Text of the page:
Methods: The paper proposes a way to gauge how favourable a choice set is to different kinds of preference using a measure analogous to equivalent income ('equivalent health'). A questionnaire describes several hypothetical scenarios with a health inequality between two groups of individuals who have different preferences for health-related lifestyles (some find it easy or enjoy healthy lifestyles, while others favour unhealthy lifestyles). Therefore, conditional on the same health inequality, the magnitude of the inequality in terms of equivalent health differs in each scenario. Respondents were asked to choose between allocation strategies that translate different normative principles. We also control for the prior beliefs of respondents regarding the kinds of preferences of individuals who adopt healthy and unhealthy lifestyles. The questionnaire was completed online by a representative sample of 675 members of the general public in Chile.

Results: A majority of respondents did not support the allocation strategy compatible with the liberal reward principle, and appear more willing to reduce health inequality when the magnitude of the inequality in terms of equivalent health is high. The results also highlight the importance of respondents' prior beliefs regarding the relationship between preferences and health-related behaviours over what is specified in the scenarios, in explaining the responses.

Conclusion: The study found that the liberal reward principle has little support among members of the public and that there is room for an alternative notion of reward that favours the reduction of inequalities that arise from choices from a fixed menu where individuals have different preferences. The magnitude of the inequality in terms of equivalent income between two individuals depends on the kind of preferences involved and the reference categories used. Further research could explore the attitudes of members of the public towards health inequalities, controlling for their beliefs about the preferences of individuals who adopt healthy and unhealthy lifestyles, and their implicit reference categories.

Speaker: Nicolas Silva-Illanes, University of Chile
Discussant: Kristof Bosmans, Maastricht University
Chair: Karine Lamiraud, ESSEC Business School

4 October 2022, 1:30-2:30pm (CET)

The Impact of Community Water Supply Program on Access to Safe Drinking Water

Investing in public water infrastructure can improve people’s well-being and health outcomes. In this paper, I study the effects of the Indonesia’s largest community-based water supply and sanitation initiative (Pamsimas) on households’ access to safe drinking water, inside house wa- ter provision and water-fetching distance. The program is a pro-poor project which targeted rural and peri-urban under-served communities in a broad geographic focus to receive water connections. To investigate the effects of the program, I employ a difference in difference (DID) combined with nearest neighbour matching (NNM) using the Indonesian Family Life Survey (IFLS) panel households from 2007 and 2014 waves. The results show that the share of house- holds access to safe drinking water among those who lived in the program communities increased between 3-5 percentage points. The share of households with improved inside-house water sup- ply also increased 9 percentage points seven years after implementation of the program which is in line with the third impact in reducing the journey to collect water by nearly 4 kilometres less in distance.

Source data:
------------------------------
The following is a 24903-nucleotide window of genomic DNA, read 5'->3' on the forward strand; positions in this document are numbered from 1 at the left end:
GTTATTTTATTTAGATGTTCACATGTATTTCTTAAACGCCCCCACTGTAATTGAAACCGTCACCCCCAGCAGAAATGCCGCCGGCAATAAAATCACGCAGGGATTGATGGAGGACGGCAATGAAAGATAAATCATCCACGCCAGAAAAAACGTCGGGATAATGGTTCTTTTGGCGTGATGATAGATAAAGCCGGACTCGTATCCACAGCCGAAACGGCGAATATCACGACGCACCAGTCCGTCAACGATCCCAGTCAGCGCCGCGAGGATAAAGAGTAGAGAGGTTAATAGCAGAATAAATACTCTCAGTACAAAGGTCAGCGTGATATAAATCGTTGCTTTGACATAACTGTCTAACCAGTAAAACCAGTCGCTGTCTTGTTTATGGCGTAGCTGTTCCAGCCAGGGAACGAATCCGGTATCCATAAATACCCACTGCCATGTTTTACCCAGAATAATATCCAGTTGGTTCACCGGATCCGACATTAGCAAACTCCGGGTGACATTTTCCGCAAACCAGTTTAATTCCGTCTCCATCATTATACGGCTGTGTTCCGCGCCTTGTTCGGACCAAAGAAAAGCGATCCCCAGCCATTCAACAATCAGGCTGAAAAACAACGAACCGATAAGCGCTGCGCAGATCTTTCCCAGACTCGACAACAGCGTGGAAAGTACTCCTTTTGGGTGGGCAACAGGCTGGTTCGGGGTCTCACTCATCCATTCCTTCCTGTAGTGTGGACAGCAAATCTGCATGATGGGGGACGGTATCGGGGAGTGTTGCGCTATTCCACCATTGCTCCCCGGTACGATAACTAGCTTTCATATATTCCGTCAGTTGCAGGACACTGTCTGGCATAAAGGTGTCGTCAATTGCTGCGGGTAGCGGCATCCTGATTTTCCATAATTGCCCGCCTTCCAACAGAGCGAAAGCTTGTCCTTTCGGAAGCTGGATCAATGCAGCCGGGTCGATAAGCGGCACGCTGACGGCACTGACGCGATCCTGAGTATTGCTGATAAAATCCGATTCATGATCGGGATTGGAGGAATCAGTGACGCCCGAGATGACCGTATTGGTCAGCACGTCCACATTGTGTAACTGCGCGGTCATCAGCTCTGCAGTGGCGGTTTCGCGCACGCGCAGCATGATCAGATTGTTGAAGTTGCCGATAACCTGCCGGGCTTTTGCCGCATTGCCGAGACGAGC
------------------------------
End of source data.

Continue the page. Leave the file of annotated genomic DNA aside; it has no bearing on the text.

Speaker: Daim Syukriyah, University of London
Discussant: Mylene Lagarde, London School of Economics
Chair: Noemi Kreif, University of York

11 October 2022, 1:30-2:30pm (CET)

Eating Habits and Patience: The Role of Early Life Experiences

This study explores the long-run effects of a temporary scarcity of a consumption good on preferences towards that good once the shock is over. Specifically, we focus on individuals who were children during World War II and assess the consequences of the temporary drop in meat availability they experienced early in life. To this end, we combine hand-collected historical data on the number of livestock at the local level with microdata on eating habits and patience. By exploiting cohort and regional variation in a difference-in-differences estimation, we show that individuals who as children were more exposed to meat scarcity tend to consume more meat during late adulthood and are relatively more patient. Consistent with medical studies on the side effects of meat overconsumption, we also find that these individuals have a higher probability of being overweight and suffering from cardiovascular disease. Our results point towards a behavioral channel, where early-life shocks shape eating habits, patience, and adult health.

Speaker: Effrosyni Adamopoulou, University of Mannheim
Discussant: Jonathan James, University of Bath
Chair: Joanna Kopinska, Sapienza University of Rome

 

Scientific Committee

The EuHEA Seminar Series in the academic year 2022/2023 is coordinated by:

  • Karine Lamiraud, ESSEC Business School (Chair)
  • Rossella Verzulli, University of Bologna (Co-Chair)
  • Francesca Barigozzi, University of Bologna
  • Stefan Boes, University of Lucerne
  • Fabrice Etile, Paris School of Economics
  • Geir Godager, University of Oslo
  • Mathias Kifmann, University of Hamburg
  • Shiko Maruyama, Jinan University
  • Nuria Mas, IESE Business School
  • Helen Mason, Glasgow Caledonian University
  • Paolo Pertile, University of Verona
  • Pedro Pita Barros, Universidade Nova de Lisboa
  • Katrin Zocher, University of Linz